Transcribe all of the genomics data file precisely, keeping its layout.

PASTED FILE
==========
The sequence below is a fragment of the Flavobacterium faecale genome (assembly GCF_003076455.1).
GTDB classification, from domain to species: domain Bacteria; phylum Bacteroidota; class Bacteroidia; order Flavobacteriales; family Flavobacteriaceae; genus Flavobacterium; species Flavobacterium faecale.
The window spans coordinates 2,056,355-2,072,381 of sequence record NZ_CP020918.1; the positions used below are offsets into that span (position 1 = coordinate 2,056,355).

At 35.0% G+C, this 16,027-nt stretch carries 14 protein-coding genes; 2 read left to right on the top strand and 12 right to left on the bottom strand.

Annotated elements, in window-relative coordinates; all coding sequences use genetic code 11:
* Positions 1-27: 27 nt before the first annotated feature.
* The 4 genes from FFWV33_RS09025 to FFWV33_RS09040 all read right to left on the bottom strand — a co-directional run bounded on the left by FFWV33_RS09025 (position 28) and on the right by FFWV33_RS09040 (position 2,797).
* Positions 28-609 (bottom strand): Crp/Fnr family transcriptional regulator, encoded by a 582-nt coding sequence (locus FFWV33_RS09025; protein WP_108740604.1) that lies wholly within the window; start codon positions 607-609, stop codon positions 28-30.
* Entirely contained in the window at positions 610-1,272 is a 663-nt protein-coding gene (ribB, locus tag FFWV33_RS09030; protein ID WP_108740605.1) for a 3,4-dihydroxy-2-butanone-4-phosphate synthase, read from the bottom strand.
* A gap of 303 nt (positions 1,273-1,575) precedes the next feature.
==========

The sequence below is a fragment of the Flavobacterium faecale genome (assembly GCF_003076455.1).
GTDB classification, from domain to species: domain Bacteria; phylum Bacteroidota; class Bacteroidia; order Flavobacteriales; family Flavobacteriaceae; genus Flavobacterium; species Flavobacterium faecale.
The window spans coordinates 2,056,355-2,072,381 of sequence record NZ_CP020918.1; the positions used below are offsets into that span (position 1 = coordinate 2,056,355).

At 35.0% G+C, this 16,027-nt stretch carries 14 protein-coding genes; 2 read left to right on the top strand and 12 right to left on the bottom strand.

Annotated elements, in window-relative coordinates; all coding sequences use genetic code 11:
* Positions 1-27: 27 nt before the first annotated feature.
* The 4 genes from FFWV33_RS09025 to FFWV33_RS09040 all read right to left on the bottom strand — a co-directional run bounded on the left by FFWV33_RS09025 (position 28) and on the right by FFWV33_RS09040 (position 2,797).
* Positions 28-609 (bottom strand): Crp/Fnr family transcriptional regulator, encoded by a 582-nt coding sequence (locus FFWV33_RS09025; protein WP_108740604.1) that lies wholly within the window; start codon positions 607-609, stop codon positions 28-30.
* Entirely contained in the window at positions 610-1,272 is a 663-nt protein-coding gene (ribB, locus tag FFWV33_RS09030; protein ID WP_108740605.1) for a 3,4-dihydroxy-2-butanone-4-phosphate synthase, read from the bottom strand.
* A gap of 303 nt (positions 1,273-1,575) precedes the next feature.